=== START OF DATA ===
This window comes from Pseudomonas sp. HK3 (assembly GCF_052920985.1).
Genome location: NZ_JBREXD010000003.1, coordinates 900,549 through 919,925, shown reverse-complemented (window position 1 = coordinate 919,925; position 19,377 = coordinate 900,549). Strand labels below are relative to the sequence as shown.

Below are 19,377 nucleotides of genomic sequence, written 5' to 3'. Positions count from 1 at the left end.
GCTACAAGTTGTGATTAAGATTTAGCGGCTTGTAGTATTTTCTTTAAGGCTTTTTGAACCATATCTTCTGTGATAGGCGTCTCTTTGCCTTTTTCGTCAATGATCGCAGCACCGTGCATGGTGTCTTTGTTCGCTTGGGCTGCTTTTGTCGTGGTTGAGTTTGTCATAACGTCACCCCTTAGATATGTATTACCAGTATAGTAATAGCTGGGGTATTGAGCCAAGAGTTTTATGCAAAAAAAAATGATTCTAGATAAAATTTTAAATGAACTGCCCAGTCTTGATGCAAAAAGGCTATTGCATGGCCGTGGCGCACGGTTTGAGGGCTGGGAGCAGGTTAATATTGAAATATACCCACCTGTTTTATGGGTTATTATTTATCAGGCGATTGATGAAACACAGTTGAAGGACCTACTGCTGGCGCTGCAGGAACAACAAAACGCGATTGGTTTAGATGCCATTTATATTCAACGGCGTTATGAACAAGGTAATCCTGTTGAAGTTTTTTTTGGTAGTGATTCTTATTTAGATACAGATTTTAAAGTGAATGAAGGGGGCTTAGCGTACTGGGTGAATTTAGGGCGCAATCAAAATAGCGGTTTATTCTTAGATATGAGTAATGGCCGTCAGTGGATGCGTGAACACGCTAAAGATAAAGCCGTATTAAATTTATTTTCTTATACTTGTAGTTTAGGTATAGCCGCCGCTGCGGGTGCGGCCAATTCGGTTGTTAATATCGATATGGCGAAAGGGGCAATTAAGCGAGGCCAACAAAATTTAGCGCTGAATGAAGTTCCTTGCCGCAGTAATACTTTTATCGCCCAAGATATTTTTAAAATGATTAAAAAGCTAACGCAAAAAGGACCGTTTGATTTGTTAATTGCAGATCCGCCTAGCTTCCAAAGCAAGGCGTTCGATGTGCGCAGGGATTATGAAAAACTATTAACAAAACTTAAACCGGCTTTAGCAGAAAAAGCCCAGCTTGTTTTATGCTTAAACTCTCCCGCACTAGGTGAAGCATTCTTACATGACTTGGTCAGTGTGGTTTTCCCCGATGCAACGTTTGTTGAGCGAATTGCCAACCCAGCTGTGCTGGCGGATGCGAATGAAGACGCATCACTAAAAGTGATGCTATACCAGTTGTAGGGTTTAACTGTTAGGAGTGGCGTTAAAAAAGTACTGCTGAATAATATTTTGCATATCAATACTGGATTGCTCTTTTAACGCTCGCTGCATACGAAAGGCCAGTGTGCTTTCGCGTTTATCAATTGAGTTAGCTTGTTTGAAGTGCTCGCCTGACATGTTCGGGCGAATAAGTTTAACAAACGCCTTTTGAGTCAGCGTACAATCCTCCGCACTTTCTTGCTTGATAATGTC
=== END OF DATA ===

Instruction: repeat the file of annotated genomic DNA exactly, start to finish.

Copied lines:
This window comes from Pseudomonas sp. HK3 (assembly GCF_052920985.1).
Genome location: NZ_JBREXD010000003.1, coordinates 900,549 through 919,925, shown reverse-complemented (window position 1 = coordinate 919,925; position 19,377 = coordinate 900,549). Strand labels below are relative to the sequence as shown.

Below are 19,377 nucleotides of genomic sequence, written 5' to 3'. Positions count from 1 at the left end.
GCTACAAGTTGTGATTAAGATTTAGCGGCTTGTAGTATTTTCTTTAAGGCTTTTTGAACCATATCTTCTGTGATAGGCGTCTCTTTGCCTTTTTCGTCAATGATCGCAGCACCGTGCATGGTGTCTTTGTTCGCTTGGGCTGCTTTTGTCGTGGTTGAGTTTGTCATAACGTCACCCCTTAGATATGTATTACCAGTATAGTAATAGCTGGGGTATTGAGCCAAGAGTTTTATGCAAAAAAAAATGATTCTAGATAAAATTTTAAATGAACTGCCCAGTCTTGATGCAAAAAGGCTATTGCATGGCCGTGGCGCACGGTTTGAGGGCTGGGAGCAGGTTAATATTGAAATATACCCACCTGTTTTATGGGTTATTATTTATCAGGCGATTGATGAAACACAGTTGAAGGACCTACTGCTGGCGCTGCAGGAACAACAAAACGCGATTGGTTTAGATGCCATTTATATTCAACGGCGTTATGAACAAGGTAATCCTGTTGAAGTTTTTTTTGGTAGTGATTCTTATTTAGATACAGATTTTAAAGTGAATGAAGGGGGCTTAGCGTACTGGGTGAATTTAGGGCGCAATCAAAATAGCGGTTTATTCTTAGATATGAGTAATGGCCGTCAGTGGATGCGTGAACACGCTAAAGATAAAGCCGTATTAAATTTATTTTCTTATACTTGTAGTTTAGGTATAGCCGCCGCTGCGGGTGCGGCCAATTCGGTTGTTAATATCGATATGGCGAAAGGGGCAATTAAGCGAGGCCAACAAAATTTAGCGCTGAATGAAGTTCCTTGCCGCAGTAATACTTTTATCGCCCAAGATATTTTTAAAATGATTAAAAAGCTAACGCAAAAAGGACCGTTTGATTTGTTAATTGCAGATCCGCCTAGCTTCCAAAGCAAGGCGTTCGATGTGCGCAGGGATTATGAAAAACTATTAACAAAACTTAAACCGGCTTTAGCAGAAAAAGCCCAGCTTGTTTTATGCTTAAACTCTCCCGCACTAGGTGAAGCATTCTTACATGACTTGGTCAGTGTGGTTTTCCCCGATGCAACGTTTGTTGAGCGAATTGCCAACCCAGCTGTGCTGGCGGATGCGAATGAAGACGCATCACTAAAAGTGATGCTATACCAGTTGTAGGGTTTAACTGTTAGGAGTGGCGTTAAAAAAGTACTGCTGAATAATATTTTGCATATCAATACTGGATTGCTCTTTTAACGCTCGCTGCATACGAAAGGCCAGTGTGCTTTCGCGTTTATCAATTGAGTTAGCTTGTTTGAAGTGCTCGCCTGACATGTTCGGGCGAATAAGTTTAACAAACGCCTTTTGAGTCAGCGTACAATCCTCCGCACTTTCTTGCTTGATAATGTC